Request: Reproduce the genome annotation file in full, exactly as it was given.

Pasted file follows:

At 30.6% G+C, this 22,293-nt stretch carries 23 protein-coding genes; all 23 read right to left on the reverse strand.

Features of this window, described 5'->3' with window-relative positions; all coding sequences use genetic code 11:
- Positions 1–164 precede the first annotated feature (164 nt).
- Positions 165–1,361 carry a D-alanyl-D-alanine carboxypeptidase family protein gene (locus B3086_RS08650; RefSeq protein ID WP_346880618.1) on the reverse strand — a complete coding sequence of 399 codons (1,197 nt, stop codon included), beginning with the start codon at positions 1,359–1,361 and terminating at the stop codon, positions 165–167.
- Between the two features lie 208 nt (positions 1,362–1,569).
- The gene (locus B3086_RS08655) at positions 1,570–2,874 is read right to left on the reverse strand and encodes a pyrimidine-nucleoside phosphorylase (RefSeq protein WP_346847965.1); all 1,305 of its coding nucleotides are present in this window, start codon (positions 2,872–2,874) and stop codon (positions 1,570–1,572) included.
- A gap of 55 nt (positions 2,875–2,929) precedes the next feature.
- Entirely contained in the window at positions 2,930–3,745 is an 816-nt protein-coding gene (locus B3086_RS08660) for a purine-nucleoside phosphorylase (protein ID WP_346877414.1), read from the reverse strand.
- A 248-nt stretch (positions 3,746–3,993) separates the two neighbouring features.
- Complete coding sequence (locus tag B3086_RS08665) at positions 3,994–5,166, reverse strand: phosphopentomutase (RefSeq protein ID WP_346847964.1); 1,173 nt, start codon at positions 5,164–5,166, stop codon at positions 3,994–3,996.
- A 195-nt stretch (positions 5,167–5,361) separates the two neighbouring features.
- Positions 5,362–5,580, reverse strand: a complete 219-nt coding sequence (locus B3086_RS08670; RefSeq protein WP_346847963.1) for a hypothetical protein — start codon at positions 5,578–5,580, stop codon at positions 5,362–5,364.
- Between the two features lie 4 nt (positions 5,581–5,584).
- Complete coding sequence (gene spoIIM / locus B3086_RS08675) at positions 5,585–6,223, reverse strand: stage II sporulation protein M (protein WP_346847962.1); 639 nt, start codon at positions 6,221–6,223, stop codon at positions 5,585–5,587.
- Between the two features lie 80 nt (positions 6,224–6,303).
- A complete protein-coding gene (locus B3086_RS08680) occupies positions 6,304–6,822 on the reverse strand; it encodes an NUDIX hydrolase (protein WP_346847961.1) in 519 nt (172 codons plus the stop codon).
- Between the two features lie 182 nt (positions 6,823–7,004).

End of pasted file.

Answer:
At 30.6% G+C, this 22,293-nt stretch carries 23 protein-coding genes; all 23 read right to left on the reverse strand.

Features of this window, described 5'->3' with window-relative positions; all coding sequences use genetic code 11:
- Positions 1–164 precede the first annotated feature (164 nt).
- Positions 165–1,361 carry a D-alanyl-D-alanine carboxypeptidase family protein gene (locus B3086_RS08650; RefSeq protein ID WP_346880618.1) on the reverse strand — a complete coding sequence of 399 codons (1,197 nt, stop codon included), beginning with the start codon at positions 1,359–1,361 and terminating at the stop codon, positions 165–167.
- Between the two features lie 208 nt (positions 1,362–1,569).
- The gene (locus B3086_RS08655) at positions 1,570–2,874 is read right to left on the reverse strand and encodes a pyrimidine-nucleoside phosphorylase (RefSeq protein WP_346847965.1); all 1,305 of its coding nucleotides are present in this window, start codon (positions 2,872–2,874) and stop codon (positions 1,570–1,572) included.
- A gap of 55 nt (positions 2,875–2,929) precedes the next feature.
- Entirely contained in the window at positions 2,930–3,745 is an 816-nt protein-coding gene (locus B3086_RS08660) for a purine-nucleoside phosphorylase (protein ID WP_346877414.1), read from the reverse strand.
- A 248-nt stretch (positions 3,746–3,993) separates the two neighbouring features.
- Complete coding sequence (locus tag B3086_RS08665) at positions 3,994–5,166, reverse strand: phosphopentomutase (RefSeq protein ID WP_346847964.1); 1,173 nt, start codon at positions 5,164–5,166, stop codon at positions 3,994–3,996.
- A 195-nt stretch (positions 5,167–5,361) separates the two neighbouring features.
- Positions 5,362–5,580, reverse strand: a complete 219-nt coding sequence (locus B3086_RS08670; RefSeq protein WP_346847963.1) for a hypothetical protein — start codon at positions 5,578–5,580, stop codon at positions 5,362–5,364.
- Between the two features lie 4 nt (positions 5,581–5,584).
- Complete coding sequence (gene spoIIM / locus B3086_RS08675) at positions 5,585–6,223, reverse strand: stage II sporulation protein M (protein WP_346847962.1); 639 nt, start codon at positions 6,221–6,223, stop codon at positions 5,585–5,587.
- Between the two features lie 80 nt (positions 6,224–6,303).
- A complete protein-coding gene (locus B3086_RS08680) occupies positions 6,304–6,822 on the reverse strand; it encodes an NUDIX hydrolase (protein WP_346847961.1) in 519 nt (172 codons plus the stop codon).
- Between the two features lie 182 nt (positions 6,823–7,004).